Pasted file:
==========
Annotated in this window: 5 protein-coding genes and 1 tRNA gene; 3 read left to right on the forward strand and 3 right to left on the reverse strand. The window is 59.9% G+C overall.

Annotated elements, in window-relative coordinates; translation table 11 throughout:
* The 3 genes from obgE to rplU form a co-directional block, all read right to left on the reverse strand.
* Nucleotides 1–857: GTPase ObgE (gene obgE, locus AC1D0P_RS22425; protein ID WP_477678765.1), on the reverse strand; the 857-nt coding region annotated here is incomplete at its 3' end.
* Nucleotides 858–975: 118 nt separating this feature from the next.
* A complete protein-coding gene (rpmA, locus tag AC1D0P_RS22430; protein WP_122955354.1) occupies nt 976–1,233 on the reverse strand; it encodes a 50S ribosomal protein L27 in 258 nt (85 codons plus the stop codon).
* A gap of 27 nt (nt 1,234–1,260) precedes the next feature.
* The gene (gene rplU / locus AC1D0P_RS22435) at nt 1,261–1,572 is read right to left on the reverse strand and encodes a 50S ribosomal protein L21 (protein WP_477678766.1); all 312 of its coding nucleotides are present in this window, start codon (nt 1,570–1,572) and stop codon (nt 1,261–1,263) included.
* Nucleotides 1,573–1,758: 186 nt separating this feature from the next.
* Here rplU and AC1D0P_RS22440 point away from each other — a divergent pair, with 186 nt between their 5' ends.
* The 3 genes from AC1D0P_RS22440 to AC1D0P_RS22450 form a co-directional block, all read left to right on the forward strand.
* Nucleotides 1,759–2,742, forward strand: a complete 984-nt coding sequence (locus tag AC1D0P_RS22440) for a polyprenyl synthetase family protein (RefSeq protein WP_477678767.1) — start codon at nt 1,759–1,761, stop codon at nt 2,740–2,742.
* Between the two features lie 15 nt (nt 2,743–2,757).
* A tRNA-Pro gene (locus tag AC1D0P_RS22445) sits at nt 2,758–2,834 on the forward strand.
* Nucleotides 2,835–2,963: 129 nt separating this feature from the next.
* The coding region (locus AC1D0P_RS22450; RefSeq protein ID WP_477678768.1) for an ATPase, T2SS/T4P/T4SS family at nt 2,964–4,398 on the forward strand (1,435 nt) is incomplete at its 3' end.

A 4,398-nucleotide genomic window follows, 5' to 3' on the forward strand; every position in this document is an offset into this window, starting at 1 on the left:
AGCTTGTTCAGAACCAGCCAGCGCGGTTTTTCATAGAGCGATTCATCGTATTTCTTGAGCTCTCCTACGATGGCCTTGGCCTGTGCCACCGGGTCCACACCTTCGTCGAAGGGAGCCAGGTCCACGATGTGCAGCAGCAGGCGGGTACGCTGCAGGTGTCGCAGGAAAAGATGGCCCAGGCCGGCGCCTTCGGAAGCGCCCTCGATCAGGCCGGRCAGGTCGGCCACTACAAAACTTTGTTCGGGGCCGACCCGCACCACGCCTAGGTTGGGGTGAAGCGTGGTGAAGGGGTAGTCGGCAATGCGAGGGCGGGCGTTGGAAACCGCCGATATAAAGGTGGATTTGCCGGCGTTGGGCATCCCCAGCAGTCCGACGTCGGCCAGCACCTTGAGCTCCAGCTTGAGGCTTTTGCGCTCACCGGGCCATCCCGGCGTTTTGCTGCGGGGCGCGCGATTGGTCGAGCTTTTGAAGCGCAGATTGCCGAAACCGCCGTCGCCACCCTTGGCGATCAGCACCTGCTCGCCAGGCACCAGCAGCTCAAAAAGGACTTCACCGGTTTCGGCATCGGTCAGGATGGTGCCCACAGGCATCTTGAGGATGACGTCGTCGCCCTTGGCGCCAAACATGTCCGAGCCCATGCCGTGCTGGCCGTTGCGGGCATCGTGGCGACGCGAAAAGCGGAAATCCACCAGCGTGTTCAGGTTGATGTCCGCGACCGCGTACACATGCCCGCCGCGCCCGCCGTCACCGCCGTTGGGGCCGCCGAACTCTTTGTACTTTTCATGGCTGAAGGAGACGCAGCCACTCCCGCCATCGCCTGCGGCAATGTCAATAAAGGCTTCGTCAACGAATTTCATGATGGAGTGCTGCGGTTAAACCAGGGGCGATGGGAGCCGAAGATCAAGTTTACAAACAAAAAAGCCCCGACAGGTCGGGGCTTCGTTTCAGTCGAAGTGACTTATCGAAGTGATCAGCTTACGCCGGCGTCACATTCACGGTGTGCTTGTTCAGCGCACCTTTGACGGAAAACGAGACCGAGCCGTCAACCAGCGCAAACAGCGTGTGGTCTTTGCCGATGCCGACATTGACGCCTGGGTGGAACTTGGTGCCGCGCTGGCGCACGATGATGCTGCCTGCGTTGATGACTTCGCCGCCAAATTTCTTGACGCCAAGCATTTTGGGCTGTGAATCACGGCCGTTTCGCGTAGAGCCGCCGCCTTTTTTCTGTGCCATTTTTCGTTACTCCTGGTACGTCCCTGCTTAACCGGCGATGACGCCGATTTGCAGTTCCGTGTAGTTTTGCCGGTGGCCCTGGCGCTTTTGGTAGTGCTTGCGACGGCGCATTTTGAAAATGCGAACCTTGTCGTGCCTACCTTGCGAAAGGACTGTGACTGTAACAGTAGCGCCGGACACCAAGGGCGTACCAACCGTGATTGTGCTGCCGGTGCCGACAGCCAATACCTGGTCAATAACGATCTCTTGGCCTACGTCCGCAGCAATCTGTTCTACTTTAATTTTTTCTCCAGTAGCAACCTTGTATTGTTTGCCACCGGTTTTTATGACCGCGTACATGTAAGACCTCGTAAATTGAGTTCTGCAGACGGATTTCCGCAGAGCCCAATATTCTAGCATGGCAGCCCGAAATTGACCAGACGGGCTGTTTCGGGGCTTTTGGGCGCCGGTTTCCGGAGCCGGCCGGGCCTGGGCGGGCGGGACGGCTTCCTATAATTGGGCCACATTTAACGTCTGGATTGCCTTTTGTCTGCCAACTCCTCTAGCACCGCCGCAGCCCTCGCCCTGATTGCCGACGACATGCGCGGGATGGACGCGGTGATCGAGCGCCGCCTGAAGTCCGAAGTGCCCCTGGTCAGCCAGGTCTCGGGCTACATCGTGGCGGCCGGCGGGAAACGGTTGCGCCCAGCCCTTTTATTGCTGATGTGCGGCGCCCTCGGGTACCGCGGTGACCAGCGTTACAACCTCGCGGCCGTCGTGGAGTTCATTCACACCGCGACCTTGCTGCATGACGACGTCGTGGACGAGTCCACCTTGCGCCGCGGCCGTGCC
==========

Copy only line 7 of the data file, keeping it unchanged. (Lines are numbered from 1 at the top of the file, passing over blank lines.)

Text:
* A gap of 27 nt (nt 1,234–1,260) precedes the next feature.